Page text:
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Edited Transcript of BIMBOA.MX earnings conference call or presentation 2-May-19 3:00pm GMT

Q1 2019 Grupo Bimbo SAB de CV Earnings Call

Mexico May 22, 2019 (Thomson StreetEvents) -- Edited Transcript of Grupo Bimbo SAB de CV earnings conference call or presentation Thursday, May 2, 2019 at 3:00:00pm GMT

TEXT version of Transcript

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Corporate Participants

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* Alfred Penny

Grupo Bimbo, S.A.B. de C.V. - President of Bimbo Bakeries USA

* Daniel Javier Servitje Montull

Grupo Bimbo, S.A.B. de C.V. - Chairman, CEO & Member of Advisory Board

* Diego Gaxiola Cuevas

Grupo Bimbo, S.A.B. de C.V. - CFO

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Conference Call Participants

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* Alan Alanis

UBS Investment Bank, Research Division - MD and Latin American Equity Strategist

* Alexander Reid Robarts

Citigroup Inc, Research Division - MD and Head of Latin American Consumer Staples Equity Research Team

* Álvaro García

Banco BTG Pactual S.A., Research Division - Research Analyst

* Felipe Ucros Nunez

Scotiabank Global Banking and Markets, Research Division - Analyst

* Fernando Olvera Espinosa de los Monteros

BofA Merrill Lynch, Research Division - Associate

* Héctor Maya

* Lucas Ferreira

JP Morgan Chase & Co, Research Division - Analyst

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Presentation

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Operator [1]

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Good morning, everyone, and welcome to Grupo Bimbo's First Quarter 2019 Results Conference Call. If you need a copy of the press release issued yesterday, it is available on the company's website at www.grupobimbo.com.

Before we begin, I would like to remind you that this call is being recorded and that the information discussed today may include forward-looking statements regarding the company's financial and operating performance.

All projections are subject to risks and uncertainties and actual results may differ materially. Please refer to the detailed note in the company's press release regarding forward-looking statements.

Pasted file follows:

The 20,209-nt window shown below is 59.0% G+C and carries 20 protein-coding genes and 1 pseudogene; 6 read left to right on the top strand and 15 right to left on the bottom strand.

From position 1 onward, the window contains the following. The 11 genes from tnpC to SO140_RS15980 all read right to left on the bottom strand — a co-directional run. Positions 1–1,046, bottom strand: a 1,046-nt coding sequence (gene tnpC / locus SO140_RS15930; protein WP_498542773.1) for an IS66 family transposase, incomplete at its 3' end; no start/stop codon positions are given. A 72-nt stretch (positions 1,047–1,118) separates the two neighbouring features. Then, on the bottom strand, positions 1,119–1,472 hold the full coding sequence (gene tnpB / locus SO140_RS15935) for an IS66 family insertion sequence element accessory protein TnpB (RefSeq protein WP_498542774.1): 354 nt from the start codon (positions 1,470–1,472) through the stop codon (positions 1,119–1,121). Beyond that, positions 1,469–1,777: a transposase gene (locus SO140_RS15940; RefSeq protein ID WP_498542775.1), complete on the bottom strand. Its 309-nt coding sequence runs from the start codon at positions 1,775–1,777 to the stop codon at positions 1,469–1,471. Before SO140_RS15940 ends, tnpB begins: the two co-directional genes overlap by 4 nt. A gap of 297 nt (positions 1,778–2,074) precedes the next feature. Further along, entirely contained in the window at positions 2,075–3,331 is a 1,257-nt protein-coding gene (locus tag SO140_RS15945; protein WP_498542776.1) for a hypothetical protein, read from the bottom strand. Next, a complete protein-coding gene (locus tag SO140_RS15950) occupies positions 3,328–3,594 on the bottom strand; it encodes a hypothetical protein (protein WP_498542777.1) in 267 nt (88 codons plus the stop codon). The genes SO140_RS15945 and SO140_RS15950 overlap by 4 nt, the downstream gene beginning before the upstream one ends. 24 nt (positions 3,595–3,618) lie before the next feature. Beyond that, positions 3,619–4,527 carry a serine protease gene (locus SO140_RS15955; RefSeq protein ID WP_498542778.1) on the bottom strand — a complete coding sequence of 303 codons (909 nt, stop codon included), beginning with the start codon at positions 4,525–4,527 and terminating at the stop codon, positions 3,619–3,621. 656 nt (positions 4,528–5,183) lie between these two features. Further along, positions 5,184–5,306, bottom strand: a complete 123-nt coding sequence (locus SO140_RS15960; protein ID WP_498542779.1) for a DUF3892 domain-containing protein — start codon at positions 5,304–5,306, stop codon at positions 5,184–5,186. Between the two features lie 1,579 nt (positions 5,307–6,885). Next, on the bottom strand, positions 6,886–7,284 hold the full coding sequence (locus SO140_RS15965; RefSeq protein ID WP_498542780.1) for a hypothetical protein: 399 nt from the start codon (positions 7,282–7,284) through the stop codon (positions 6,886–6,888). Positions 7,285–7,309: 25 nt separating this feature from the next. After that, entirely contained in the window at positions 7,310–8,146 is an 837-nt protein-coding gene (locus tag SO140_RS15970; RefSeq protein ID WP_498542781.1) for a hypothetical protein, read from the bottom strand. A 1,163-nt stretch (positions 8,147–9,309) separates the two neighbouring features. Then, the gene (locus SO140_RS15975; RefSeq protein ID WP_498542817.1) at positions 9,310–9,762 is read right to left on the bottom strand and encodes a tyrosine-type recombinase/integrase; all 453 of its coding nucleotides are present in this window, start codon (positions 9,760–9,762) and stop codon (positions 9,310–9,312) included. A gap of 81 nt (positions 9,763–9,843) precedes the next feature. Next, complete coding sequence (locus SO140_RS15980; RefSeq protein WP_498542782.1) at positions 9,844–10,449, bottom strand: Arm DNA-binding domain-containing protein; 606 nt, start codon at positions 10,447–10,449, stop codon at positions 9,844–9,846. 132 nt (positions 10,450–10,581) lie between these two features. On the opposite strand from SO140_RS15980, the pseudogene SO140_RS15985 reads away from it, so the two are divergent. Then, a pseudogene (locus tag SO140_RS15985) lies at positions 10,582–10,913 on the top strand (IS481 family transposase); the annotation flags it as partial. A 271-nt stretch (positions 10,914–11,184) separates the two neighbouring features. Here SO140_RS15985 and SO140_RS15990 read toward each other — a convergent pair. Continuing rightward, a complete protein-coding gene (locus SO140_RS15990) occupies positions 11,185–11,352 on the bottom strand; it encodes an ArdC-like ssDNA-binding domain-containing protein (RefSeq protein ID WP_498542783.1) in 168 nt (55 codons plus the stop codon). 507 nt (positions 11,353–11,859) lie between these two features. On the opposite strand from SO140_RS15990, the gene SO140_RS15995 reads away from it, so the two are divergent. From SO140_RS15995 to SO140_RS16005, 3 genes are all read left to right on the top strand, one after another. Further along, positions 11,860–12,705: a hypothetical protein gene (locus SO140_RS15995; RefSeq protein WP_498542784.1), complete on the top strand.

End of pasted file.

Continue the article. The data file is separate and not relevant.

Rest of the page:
I would now turn the call over to Mr. Daniel Servitje, Chairman and Chief Executive Officer of Grupo Bimbo. Please go ahead, sir.

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Daniel Javier Servitje Montull, Grupo Bimbo, S.A.B. de C.V. - Chairman, CEO & Member of Advisory Board [2]

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Good morning, and thank you very much for joining us. I'm here with Diego Gaxiola, our CFO; our BBU President, Fred Penny; and several members of our finance team. I will get us started this morning with the results for the quarter and an update on our global operations. Diego will provide the financial review, and then we can continue with questions from those joining us on the call.

We started 2019 coming off a record year in which we successfully navigated a challenging environment, delivering growth and profitability.

This quarter, we have good organic sales performance in key markets, as well as from acquisitions completed in the last 12 months such as Mankattan in China and Nutra Bien in Chile.

These results combined with efficiencies and growth of supply chain contributed to an EBITDA margin expansion of 30 basis points.

This quarter was marked by high volatility in several markets, including the high inflationary environment in the U.S. and the macroeconomic conditions in Argentina, both of which I will touch on in more detail shortly.

I would now move on to a more specific explanation of the performance by region. In Mexico, we experienced a slowdown in our volumes. However, sales were almost 4.1% with growth across all channels in most categories.

The convenience channels outperformed as did the bread, buns and cake categories.

Regarding adjusted EBITDA, which experienced unfavorability from the FX rate and pressure from higher raw material cost. But savings from the initiatives such as Zero Based Budgeting were able to partially offset this. In North America, net sales rose 2.5% in peso terms. Mainly due to the benefit of FX. Our dollar sales are equal to last year. We implemented price increases and experienced growth in our strategic brands such as Artesano, Entenmann's and Barcel snacks.

We achieved sales and market share gains in the sweet baked goods category within the region as well as in the bread category in Canada.

However, this results continue to be pressured by the declining sales in the private-label, breakfast and mainstream categories.